The evolution of radio. I know, sounds like a strange topic but it crossed my mind because I have found myself listening to a lot more radio lately than I use to in recent years. I had to stop to think why that is.
There was a time when radio had a communal role to play. Before television of course there were radio shows like Jack Benny, Burns and Allen, or the Mercury Theatre Group. After television came along a lot of those stars migrated to tv and movies and music became the dominant feature.
Diversity came to music on the radio with the onslaught of rock-n-roll. There would be no Elvis or Jerry Lee Lewis without radio. I doubt anyone remembers the DJ Alan Freed who basically coined the term rock-n-roll and organized what is considered the first rock-n-roll concert.
This communal feeling inspired Top 40 programs and DJ’s that would do crazy things. I remember a 2 a.m. food run in rural Ohio where the DJ was playing album cuts and clearly had a bottle in the studio with her and from the ramblings was trying to pick up the shambles of her love life. These events though are what made radio fun. Everyone went to school having shared the experience. It was a cultural influence.
Then something happened. Corporations took over. DJ’s – real ones – ceased to exist. If you flip on the dial now in your car you find stations playing lists and shows that are generic in nature and cooked up by a suit in an office a thousand miles away. Two-thirds, or more, of the stations are now owned by a handful of corporations.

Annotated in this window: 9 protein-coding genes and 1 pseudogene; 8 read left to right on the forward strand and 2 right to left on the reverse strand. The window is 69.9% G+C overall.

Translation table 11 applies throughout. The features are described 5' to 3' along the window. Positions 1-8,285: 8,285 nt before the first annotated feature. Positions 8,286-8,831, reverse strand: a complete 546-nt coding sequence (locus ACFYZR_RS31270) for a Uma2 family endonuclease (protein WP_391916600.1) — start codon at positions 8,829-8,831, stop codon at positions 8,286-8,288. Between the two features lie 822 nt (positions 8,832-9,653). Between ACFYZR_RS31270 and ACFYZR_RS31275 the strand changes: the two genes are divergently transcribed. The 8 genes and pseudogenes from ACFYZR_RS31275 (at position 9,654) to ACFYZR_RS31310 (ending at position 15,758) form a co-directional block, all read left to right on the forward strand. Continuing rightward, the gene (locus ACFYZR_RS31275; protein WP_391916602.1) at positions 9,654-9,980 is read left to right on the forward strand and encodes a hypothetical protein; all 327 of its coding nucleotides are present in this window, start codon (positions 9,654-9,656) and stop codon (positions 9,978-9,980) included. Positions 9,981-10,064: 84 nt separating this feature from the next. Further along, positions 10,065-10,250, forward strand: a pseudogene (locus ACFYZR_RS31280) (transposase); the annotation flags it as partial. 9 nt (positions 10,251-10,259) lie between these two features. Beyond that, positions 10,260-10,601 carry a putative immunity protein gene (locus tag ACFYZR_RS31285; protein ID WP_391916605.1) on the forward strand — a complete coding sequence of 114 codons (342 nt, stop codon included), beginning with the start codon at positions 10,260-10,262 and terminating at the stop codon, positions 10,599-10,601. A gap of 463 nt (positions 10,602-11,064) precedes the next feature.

People stopped listening. You might turn it on for background music or something like NPR sometimes but no one was inspired by what they heard on the radio anymore. There was zero creativity. The music was all bland easily forgotten tunes. Suits and bean counters had killed the medium – or so it seemed.
Like a freak of nature that Darwin would have predicted, radio made a comeback. I find myself with it on all the time when I work anymore. In an age of downloads and youtube videos why and HOW has radio wormed its way back into my life?
The answer is simple: the internet. I have access to an Apple TV and thus hundreds of internet stations. You can also stream just about any station online. This means I now find any type of music I wish to listen too and find music that will never make its way onto the public airways.
One of my favorite stations is CHIRP Radio out of Chicago. This station is actually made up of volunteers. They run community programs around Chicago. They also have a rule that no DJ can play just one genre. The result is a wild mix that is unpredictable and since the DJ’s aren’t professionals they can be a bit off the wall.
If you know me, you know I listen to a wide variety of music. I might catch a jazz station from Paris or rock from Tel Aviv and when I am writing, like a lot of writers, I often have movie soundtracks going with channels that play just those.
Yeah, radio has evolved. It still hasn’t regained the communal function it once had because like everything else tech related it boils down to a selection of niches. Still, it is good to find myself once again listening to the radio and not totally having to rely on my itunes library, as extensive as it is, for my listening pleasure.